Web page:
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Accept It: Donald Trump is a Trainwreck

Donald Trump
President Donald J. Trump, joined by White House senior staff, speaks on the phone with Prime Minister Benjamin Netanyahu of Israel, and Sheikh Mohammed Bin Zayed, Crown Prince of Abu Dhabi and Deputy Supreme Commander of the United Arab Emirates about their agreement to establish full normalization of relations between Israel and the United Arab Emirates Thursday, Aug. 13, 2020, in the Oval Office of the White House. (Official White House Photo by Joyce N. Boghosian).

On Wednesday, far-right extremists were arrested in Germany for plotting to overthrow the government – and it didn’t take long for it to be compared to what has become known simply as “January 6th.”

The day of the Capitol Riot, like December 7 and 9/11, is a day that will live in infamy.

There is simply no way for former President Donald J. Trump to distance himself from that event, not that he has really tried.

Though our democracy wasn’t likely in nearly as much jeopardy as some would like to suggest – the fact that Trump supporters essentially stormed the United States Capitol Building can only be described as a dark stain in American history.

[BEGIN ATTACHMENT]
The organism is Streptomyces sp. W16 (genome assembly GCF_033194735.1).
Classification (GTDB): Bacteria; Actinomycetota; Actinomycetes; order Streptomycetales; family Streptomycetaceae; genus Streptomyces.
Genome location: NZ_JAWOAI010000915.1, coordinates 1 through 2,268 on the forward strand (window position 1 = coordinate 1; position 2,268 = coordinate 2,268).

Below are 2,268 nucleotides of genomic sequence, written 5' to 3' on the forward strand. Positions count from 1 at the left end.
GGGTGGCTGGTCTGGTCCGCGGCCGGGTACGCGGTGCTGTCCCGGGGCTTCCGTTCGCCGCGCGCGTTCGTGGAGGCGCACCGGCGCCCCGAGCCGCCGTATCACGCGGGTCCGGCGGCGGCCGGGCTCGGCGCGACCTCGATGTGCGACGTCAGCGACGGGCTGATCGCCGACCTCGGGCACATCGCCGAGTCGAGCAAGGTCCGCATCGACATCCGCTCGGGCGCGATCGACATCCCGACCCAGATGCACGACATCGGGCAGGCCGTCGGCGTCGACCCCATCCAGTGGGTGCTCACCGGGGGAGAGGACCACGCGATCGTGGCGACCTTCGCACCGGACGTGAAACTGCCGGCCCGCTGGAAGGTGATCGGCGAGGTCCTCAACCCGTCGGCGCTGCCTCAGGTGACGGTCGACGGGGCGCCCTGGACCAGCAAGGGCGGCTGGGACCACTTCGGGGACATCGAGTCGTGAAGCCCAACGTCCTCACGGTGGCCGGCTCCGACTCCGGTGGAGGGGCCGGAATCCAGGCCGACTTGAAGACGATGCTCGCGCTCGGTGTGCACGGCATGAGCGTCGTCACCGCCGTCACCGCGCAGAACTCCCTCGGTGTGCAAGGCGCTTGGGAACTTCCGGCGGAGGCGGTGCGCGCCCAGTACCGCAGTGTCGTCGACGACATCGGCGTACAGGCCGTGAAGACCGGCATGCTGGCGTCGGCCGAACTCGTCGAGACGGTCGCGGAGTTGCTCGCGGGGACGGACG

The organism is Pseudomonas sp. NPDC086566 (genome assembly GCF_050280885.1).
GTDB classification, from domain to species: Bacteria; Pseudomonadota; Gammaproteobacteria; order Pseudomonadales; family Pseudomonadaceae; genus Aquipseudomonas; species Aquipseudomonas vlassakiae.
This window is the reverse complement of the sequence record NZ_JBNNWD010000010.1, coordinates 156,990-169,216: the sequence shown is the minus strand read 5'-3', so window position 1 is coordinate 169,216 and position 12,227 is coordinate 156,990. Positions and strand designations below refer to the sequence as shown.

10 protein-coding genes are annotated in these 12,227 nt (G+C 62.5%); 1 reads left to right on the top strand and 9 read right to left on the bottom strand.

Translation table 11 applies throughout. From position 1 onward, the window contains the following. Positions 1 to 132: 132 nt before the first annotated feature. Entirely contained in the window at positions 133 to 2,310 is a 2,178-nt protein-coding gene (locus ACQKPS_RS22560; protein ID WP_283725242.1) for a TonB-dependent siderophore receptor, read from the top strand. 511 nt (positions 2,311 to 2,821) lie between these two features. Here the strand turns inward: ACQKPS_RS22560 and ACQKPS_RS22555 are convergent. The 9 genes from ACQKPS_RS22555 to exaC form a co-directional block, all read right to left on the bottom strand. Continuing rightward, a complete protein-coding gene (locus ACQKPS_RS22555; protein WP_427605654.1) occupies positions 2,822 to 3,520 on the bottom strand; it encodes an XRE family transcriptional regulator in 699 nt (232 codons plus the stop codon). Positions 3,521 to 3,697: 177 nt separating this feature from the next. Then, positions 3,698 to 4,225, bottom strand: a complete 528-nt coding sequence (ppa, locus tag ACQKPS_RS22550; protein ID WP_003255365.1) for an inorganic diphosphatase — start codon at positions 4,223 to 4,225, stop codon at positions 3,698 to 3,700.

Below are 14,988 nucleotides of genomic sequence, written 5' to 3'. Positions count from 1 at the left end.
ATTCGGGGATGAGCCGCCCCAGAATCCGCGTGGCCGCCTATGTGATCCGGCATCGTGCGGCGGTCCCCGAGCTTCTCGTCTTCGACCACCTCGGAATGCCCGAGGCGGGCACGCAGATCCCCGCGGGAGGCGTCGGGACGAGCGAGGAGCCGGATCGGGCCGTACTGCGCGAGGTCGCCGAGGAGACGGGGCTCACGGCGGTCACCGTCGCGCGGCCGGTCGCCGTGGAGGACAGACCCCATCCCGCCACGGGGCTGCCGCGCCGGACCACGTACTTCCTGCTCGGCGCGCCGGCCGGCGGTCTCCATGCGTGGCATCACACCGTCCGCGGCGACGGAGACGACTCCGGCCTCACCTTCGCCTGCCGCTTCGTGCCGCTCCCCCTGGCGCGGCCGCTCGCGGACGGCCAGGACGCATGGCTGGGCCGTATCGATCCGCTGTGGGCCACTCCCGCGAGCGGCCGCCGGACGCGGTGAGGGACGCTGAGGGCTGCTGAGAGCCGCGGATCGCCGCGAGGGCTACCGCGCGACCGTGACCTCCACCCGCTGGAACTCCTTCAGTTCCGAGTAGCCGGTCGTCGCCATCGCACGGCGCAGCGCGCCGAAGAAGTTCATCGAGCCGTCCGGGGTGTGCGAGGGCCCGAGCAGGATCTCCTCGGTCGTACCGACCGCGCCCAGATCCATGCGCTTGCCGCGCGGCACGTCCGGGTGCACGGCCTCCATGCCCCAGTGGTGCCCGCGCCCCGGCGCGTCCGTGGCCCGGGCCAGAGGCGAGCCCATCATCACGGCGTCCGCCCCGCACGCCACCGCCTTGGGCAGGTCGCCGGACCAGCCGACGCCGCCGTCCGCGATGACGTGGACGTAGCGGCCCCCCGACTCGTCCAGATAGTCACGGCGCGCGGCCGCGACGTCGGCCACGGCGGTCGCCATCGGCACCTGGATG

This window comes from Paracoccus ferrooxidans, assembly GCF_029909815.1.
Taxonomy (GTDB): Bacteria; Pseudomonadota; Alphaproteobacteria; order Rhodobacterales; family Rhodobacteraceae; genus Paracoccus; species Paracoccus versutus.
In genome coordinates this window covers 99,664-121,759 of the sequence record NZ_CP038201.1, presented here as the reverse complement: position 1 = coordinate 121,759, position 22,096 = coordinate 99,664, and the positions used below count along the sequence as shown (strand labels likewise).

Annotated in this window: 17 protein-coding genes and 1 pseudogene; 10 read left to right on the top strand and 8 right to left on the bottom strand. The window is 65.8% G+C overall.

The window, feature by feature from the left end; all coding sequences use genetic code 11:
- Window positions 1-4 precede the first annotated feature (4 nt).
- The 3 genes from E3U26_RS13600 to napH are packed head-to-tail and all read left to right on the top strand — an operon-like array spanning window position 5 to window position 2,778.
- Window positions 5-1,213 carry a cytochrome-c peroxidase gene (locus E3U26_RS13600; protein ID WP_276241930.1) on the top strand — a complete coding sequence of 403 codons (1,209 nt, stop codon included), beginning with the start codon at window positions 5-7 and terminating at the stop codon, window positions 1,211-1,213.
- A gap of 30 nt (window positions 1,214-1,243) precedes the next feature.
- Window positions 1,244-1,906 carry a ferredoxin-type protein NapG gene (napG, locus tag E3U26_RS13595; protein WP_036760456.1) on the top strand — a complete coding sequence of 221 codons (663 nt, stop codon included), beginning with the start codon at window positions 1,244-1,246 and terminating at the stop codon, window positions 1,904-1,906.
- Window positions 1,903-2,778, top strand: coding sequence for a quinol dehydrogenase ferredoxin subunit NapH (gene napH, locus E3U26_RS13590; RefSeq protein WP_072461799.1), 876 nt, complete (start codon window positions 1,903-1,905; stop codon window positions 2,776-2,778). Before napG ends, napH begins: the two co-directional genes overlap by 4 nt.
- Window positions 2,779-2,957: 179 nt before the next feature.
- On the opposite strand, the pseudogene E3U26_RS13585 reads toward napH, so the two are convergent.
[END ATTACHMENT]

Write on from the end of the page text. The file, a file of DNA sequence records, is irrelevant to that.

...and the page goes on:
Despite the fact that Donald Trump has never conceded – or perhaps because of it, arguing the 2020 election was stolen – he remained popular even with the Republican establishment, and likely for good reason.

Had it not been for the Covid-19 pandemic, which nearly brought the U.S. economy to a standstill, Trump would have almost certainly cruised to a second term.

Unemployment was low, inflation wasn’t much of an issue, and the stock market was soaring to new heights.

Yet, Trump was hardly universally beloved; instead, he was a divisive figure, who the left didn’t even “love to hate,” they simply hated him with a passion.

It would also be fair to say that many on the right only “tolerated” Trump and his mannerisms, including his penchant for going off script.

Whereas Joe Biden often sounds like a senile old man who tells nonsensical stories, Trump remains someone who can’t stick to messaging and fails to deliver a truly polished-sounding speech.